Tokyo Olympics

Old Lyme Olympians' Road to Gold Inspires Junior Rowers

Rowers on the water in Old Lyme
NBC Connecticut

Austin Hack and Liam Corrigan, two Olympic athletes from Old Lyme, are competing for the gold on Thursday at 9:25 p.m. in the Men’s Eight Competition at the 2020 Tokyo Olympic Games.

They both grew up in Old Lyme and rowed with the Old Lyme Rowing Association Blood Street Sculls and Old Lyme High School.

Members of the junior rowing program said they were excited to watch.

Watch the story here.

“It’s so crazy to think that somebody from such a small town like Old Lyme can make it to the Tokyo Olympics,” Victoria Stout, a junior rower from Old Lyme, said.

“It’s really spectacular. The fact that two kids walked out on these same docks that we do are over in Tokyo representing our country is really inspiring,” said Henry Hunt, a junior rower from Park City, Utah.

The men’s eight competition is a challenging race that leaves no room for mistakes, according to Paul Fuchs, the junior head coach and director of rowing at the Old Lyme Rowing Association.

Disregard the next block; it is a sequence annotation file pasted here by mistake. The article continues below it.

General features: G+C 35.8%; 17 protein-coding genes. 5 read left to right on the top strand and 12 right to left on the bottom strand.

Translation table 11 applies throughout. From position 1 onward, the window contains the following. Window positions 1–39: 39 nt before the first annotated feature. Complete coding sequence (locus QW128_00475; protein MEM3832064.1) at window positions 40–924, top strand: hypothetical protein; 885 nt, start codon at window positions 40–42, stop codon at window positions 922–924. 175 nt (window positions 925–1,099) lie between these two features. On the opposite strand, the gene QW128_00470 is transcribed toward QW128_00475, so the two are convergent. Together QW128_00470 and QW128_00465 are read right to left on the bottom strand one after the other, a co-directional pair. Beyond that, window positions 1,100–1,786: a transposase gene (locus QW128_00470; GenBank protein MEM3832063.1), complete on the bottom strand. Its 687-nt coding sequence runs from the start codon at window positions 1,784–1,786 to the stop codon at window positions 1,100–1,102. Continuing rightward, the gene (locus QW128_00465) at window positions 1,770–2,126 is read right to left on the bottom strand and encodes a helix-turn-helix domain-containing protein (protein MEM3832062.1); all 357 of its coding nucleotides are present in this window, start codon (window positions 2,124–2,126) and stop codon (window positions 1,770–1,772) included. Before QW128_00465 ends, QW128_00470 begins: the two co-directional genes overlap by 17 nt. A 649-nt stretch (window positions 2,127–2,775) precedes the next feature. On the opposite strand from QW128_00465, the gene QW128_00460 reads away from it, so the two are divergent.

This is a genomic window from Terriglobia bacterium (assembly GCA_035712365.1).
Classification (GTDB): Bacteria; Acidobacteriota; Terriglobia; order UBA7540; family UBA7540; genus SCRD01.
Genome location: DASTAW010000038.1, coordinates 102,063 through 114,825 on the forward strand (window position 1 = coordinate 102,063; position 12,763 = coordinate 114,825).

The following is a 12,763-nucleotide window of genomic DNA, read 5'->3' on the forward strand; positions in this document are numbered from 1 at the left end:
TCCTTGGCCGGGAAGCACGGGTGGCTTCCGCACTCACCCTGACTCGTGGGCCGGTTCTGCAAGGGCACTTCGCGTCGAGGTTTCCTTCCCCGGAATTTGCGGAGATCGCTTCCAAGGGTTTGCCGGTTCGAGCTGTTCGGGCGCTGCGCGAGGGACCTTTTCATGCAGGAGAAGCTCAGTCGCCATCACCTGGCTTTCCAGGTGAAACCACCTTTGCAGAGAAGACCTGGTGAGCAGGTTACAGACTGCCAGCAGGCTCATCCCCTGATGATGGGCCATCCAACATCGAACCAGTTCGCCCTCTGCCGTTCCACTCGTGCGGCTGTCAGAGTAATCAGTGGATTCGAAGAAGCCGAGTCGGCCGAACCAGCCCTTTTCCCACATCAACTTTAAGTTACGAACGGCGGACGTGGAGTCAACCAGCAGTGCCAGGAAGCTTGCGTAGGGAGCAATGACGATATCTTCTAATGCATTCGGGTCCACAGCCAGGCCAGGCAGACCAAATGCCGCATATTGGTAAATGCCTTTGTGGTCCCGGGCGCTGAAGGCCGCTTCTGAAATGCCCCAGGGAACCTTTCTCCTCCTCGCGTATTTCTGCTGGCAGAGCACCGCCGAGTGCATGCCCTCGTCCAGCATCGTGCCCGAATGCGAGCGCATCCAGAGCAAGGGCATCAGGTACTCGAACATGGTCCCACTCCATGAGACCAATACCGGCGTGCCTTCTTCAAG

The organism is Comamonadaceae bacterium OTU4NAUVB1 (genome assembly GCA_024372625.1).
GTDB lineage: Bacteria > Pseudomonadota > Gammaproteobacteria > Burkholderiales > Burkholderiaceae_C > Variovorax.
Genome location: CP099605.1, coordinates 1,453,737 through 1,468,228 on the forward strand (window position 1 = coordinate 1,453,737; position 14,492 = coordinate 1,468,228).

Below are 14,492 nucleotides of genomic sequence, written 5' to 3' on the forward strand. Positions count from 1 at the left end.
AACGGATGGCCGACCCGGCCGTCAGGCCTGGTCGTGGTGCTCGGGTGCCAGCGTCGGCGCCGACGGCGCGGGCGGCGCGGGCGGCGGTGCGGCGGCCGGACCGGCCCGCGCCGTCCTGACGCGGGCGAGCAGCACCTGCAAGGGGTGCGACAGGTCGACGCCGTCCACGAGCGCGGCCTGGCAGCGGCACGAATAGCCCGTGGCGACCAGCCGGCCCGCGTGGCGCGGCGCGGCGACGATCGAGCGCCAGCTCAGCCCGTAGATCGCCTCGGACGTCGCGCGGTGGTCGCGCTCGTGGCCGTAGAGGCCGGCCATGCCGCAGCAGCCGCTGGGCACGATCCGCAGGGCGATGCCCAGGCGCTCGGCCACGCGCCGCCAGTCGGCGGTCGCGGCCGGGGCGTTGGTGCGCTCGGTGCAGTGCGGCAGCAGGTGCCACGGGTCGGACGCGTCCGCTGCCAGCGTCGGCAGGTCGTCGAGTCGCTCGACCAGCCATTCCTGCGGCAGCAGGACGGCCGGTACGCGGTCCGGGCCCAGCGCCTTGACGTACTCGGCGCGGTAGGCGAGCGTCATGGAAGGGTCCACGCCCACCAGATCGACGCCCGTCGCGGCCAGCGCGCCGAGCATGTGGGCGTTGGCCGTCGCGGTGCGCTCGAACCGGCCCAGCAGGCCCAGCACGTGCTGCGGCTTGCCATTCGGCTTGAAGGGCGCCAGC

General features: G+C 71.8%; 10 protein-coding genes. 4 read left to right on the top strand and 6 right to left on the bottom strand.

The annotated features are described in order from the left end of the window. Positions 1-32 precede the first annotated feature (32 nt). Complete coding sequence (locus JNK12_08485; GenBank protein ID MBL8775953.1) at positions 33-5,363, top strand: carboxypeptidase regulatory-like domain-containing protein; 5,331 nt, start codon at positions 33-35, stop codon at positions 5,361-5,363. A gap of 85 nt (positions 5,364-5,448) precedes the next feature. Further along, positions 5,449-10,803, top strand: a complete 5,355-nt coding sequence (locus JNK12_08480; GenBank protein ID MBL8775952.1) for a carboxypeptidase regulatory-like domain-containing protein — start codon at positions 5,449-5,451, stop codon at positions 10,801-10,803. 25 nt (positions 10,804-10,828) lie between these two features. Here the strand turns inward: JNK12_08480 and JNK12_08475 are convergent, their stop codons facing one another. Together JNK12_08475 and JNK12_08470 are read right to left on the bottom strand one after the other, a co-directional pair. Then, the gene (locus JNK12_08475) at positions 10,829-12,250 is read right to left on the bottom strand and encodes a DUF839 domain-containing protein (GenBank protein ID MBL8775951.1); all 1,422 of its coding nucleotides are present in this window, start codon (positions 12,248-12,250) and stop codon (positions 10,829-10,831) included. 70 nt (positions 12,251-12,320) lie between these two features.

“It all happens so fast. It’s like full speed ahead, right away, all the way to the finish. It’s as hard as it gets,” Fuchs said.

This is Hacks’ second time competing in the Olympics and it is a first for Corrigan.

“They’re incredible people, no matter how you slice it. It’s hard to imagine that they can’t be successful with what they’ve done,” Fuchs said.

This is the fourth time the Old Lyme Rowing Association had a former athlete compete in the Olympics. Others include Sarah Trowbridge and Andrew Bolton.

“We try to create people that love the sport, believe in themselves, are interested in success and we try to lead them down a path that makes them believe. They don’t necessarily leave here as champions, but they’re set up in life to be able to accomplish great things,” Fuchs said.

As a congratulatory banner hangs on the side of the boathouse, junior rowers said seeing Hack and Corrigan compete makes their dream a bit more attainable.

“It can almost feel intimidating how someone would get there from someone competing on the minor scale like us. But it’s really inspiring to see that that’s possible,” said Hunt.

“It takes a lot of hard work. Hopefully one day, that will be me,” Felse Kyle, a junior rower from Old Lyme, said.

You can watch the race Thursday at 9:25 p.m.

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